In low-light shooting conditions, the R10 does not have the same low-light shooting capabilities as other cameras in the Canon EOS R series. So if shooting in low light is a must for you in terms of performance and quality mode then it’s best to purchase an EOS R7 or similar.
EOS R10, a little performance powerhouse when it comes to high-speed shooting, is also equipped with the RAW burst mode, which uses the electronic shutter to shoot cropped, 13.57-mp RAW format images at up to 30 fps, with each burst sequence recorded as 14-bit RAW file. Additionally, the mode also supports pre-shooting, which records images from up to 0.5 seconds before the shutter button is pressed – ultimately helping you get the shot. One of its many nifty features!
As Canon says, these EOS r series cameras are super connected cameras. You’re able to shoot content for media, edit on the move through the cloud raw image processing accessories or remotely control your camera – all through apps and wi-fi. Visit the image.canon page to connect all the new features to connect your computer, mobile devices, and third-party services with your camera and wi-fi. This service is not free but very helpful for wireless remote control. You can even use the app to print without your PC. The process seems easy enough and way ahead of the game when it comes to managing your media.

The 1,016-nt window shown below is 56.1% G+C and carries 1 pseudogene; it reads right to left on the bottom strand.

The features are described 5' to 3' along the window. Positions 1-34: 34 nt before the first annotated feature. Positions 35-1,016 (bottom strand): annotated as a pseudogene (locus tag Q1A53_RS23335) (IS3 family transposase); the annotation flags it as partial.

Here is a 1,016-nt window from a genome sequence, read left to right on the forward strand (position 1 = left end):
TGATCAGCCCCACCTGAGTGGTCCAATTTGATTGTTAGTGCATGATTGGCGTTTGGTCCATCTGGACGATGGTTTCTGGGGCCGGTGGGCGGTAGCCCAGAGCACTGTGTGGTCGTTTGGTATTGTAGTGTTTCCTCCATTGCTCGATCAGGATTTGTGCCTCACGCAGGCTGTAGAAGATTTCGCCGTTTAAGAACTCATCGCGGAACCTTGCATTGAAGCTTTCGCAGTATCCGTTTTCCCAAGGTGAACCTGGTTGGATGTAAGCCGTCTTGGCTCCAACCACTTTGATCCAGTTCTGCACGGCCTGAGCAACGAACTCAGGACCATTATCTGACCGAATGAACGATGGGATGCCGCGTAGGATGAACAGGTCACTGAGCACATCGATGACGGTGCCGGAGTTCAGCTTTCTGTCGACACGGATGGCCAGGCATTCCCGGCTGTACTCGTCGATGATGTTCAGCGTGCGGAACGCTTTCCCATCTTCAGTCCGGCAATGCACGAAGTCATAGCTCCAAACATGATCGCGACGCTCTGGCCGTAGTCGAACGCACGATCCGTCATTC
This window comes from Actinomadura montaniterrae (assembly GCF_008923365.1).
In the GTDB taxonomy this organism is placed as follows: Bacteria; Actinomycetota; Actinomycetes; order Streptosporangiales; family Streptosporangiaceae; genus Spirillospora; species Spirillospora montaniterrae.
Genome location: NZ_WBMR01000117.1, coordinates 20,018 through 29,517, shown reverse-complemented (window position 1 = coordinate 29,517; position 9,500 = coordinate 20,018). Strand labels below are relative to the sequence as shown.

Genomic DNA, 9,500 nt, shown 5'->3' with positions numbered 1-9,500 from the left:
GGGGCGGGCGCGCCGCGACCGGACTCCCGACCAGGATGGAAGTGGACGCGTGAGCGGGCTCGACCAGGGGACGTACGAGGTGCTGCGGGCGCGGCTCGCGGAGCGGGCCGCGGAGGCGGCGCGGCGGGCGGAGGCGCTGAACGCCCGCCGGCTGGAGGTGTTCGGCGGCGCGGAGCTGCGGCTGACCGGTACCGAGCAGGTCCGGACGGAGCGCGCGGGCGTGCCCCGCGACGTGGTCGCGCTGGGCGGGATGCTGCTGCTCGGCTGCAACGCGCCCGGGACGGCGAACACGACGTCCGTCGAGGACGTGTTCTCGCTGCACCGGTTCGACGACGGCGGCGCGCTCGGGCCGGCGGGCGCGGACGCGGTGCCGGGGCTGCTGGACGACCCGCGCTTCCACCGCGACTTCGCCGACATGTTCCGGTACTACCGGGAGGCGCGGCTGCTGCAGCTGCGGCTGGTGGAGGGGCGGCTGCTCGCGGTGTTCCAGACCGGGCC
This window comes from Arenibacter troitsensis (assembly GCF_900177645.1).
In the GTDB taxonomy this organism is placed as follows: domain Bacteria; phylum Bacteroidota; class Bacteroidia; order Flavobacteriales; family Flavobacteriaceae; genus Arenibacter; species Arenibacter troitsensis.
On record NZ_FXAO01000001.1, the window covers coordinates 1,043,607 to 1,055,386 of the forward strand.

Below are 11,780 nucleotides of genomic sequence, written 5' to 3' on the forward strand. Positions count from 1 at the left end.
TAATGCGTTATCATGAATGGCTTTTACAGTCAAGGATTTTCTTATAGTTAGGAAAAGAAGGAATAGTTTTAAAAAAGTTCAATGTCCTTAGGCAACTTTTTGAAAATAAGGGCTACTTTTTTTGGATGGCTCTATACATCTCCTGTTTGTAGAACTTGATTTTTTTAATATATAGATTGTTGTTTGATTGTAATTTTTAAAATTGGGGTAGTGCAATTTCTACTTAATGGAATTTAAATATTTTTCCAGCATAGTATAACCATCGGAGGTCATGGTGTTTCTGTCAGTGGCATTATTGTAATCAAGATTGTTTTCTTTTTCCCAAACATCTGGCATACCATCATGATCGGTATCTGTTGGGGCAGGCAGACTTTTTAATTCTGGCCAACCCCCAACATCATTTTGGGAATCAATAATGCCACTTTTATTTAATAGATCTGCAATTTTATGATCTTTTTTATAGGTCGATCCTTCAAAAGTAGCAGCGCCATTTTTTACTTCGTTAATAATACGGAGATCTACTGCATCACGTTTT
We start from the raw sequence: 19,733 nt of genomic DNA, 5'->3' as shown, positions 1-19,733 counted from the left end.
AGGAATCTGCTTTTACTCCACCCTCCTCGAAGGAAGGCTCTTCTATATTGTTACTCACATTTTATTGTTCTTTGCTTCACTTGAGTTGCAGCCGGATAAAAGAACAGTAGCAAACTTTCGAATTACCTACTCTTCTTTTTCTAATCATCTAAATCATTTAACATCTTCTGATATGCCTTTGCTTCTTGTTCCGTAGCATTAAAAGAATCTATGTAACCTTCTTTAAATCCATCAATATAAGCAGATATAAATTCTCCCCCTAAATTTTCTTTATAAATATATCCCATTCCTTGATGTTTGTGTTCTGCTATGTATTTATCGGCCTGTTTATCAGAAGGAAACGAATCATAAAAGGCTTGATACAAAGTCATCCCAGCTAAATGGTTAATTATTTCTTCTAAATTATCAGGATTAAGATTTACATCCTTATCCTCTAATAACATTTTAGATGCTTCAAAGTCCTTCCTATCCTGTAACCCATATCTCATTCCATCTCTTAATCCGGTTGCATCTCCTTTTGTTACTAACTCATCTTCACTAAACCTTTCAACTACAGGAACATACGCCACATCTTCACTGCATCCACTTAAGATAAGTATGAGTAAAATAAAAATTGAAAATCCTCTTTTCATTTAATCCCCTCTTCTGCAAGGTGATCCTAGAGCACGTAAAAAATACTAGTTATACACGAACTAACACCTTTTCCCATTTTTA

So, for who is this camera best suited? Well if you had the 77D or 850D or maybe even a rebel and you think it’s time now to upgrade your system to a mirrorless system then this camera is definitely something to focus on based on its performance and quality. Or if you’re a traveller and you want an easy, light and portable Canon camera that you can ship along with you on trips then you and this camera will be very compatible. As we mentioned earlier, if you’re just starting out with wildlife and want something with good performance and reviews, then start here before you upgrade in the future. Simply put this camera will produce fantastic quality images no matter what you choose to shoot.
Tell us what you think of these reviews below! We’d love for you to put your camera to the test on the Chobe River.